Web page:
Tyre Choice reduced mpg - Civinfo
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post #1 of 23 (permalink) Old 26th July 2017, 18:16 Thread Starter
 
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Unhappy reduced mpg

Evening all

Last week my 9g civic 1.6d was 3 years old and so needed MOT. Also needed new front tyres, original Michelin Energy Savers having done 41,000ish miles (a record for me!).

Last week, averaging 64-66mpg (I-mid stats.), Friday swapped Michelin Energy savers for Goodyear Eff.Grip + MOT. This week, over 250 miles similar running I am struggling to average 57mpg. Can't see why MOT should change things so must be tyres - both makes are B rated on efficiency and the Goodyear's do seem quieter and feel a better ride.

Any thoughts or comments on this significant mpg reduction, should I have realised from my research?

Dave D
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post #2 of 23 (permalink) Old 26th July 2017, 18:45
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Did you test in a lab, under exactly the same test conditions?

Same tyre pressures?

I think you'll need a longer test and more data before you can nail it down to just the tyres.

Although swapping from an Energy style tyre to a Grip orientated tyre could well be a likely cause.

At this point tho, I wouldn't rule out changes in traffic, weather, driving style, etc.

Instead of trying for max mpg, try to see how low you can get it. That'll be much more fun
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post #3 of 23 (permalink) Old 26th July 2017, 18:52
 
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New tyres do have slightly higher rolling resistance than worn tyres, but the difference isn't that big.
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post #4 of 23 (permalink) Old 26th July 2017, 21:28
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You should always do a manual check for true mpg rather than trust the computers data. have you checked what air pressure they put into your new tyres, I find they seem to over inflate leaving me to correct.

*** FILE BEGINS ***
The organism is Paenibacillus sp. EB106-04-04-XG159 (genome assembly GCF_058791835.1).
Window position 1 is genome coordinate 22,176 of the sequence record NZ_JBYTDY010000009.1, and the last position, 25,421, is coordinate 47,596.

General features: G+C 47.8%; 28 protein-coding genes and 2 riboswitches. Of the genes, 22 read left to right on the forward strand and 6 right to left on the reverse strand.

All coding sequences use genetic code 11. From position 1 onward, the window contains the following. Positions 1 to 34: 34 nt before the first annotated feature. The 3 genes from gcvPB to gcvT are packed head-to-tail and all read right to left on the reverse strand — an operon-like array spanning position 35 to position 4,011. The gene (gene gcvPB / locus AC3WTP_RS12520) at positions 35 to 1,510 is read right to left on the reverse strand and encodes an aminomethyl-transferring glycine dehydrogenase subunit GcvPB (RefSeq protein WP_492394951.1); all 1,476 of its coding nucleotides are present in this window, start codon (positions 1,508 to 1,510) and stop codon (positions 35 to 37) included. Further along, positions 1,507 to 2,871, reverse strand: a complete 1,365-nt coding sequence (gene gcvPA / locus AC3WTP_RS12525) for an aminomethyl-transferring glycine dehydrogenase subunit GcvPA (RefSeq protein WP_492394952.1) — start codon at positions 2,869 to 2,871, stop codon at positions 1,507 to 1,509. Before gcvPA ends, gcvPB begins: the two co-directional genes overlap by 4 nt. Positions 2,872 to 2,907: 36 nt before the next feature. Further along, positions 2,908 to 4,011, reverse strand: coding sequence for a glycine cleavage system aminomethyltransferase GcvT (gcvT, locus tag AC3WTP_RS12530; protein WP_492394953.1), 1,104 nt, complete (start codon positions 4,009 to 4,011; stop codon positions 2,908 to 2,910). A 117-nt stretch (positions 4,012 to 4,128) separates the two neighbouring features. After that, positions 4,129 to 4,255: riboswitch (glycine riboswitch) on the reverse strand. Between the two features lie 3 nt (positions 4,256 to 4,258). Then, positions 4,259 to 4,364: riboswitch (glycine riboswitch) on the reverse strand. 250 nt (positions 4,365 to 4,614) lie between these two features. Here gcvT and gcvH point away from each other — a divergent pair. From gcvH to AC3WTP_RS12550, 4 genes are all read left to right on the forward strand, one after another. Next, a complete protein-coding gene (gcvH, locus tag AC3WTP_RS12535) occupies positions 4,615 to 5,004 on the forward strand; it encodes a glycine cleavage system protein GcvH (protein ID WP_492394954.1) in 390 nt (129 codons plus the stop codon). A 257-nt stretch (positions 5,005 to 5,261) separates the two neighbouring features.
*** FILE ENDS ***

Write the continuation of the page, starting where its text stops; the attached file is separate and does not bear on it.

May seem a silly suggestion but they did fit same size tyres?
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post #5 of 23 (permalink) Old 26th July 2017, 21:47
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The difference in efficiency ratings is +- 7.5% from A to G from what I've found, so unless your wheels are made of glue you shouldn't experience such a large difference; 65 to 57 MPG is 13% :- Scientifically speaking, too much!

I imagine the new tyre reduction may factor into it, but other than that, It must be outside factors.

Is it possible that efficiency has been reduced by the recent weather? MPG Enthusiasts report an impact of ~10% due to wet weather, and it has been a bit worse recently; But to reiterate what Farqui was saying, there is a massive number of variables.
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post #6 of 23 (permalink) Old 30th July 2017, 09:38 Thread Starter
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Thanks for the comments guys

I appreciate there are a vast number of variables to consider but I, a spreadsheet geek competent in the art of Root Cause Analysis, have lived with (and liked) this car for 3 years, there is definitely something peculiar going on. I notice now that when I lift off the throttle on the same slight decline out of our village, the fuel consumption bar is more sluggish getting to spot reading of 100, it's a bit like what happens when you get a regen. but there is no extra heat.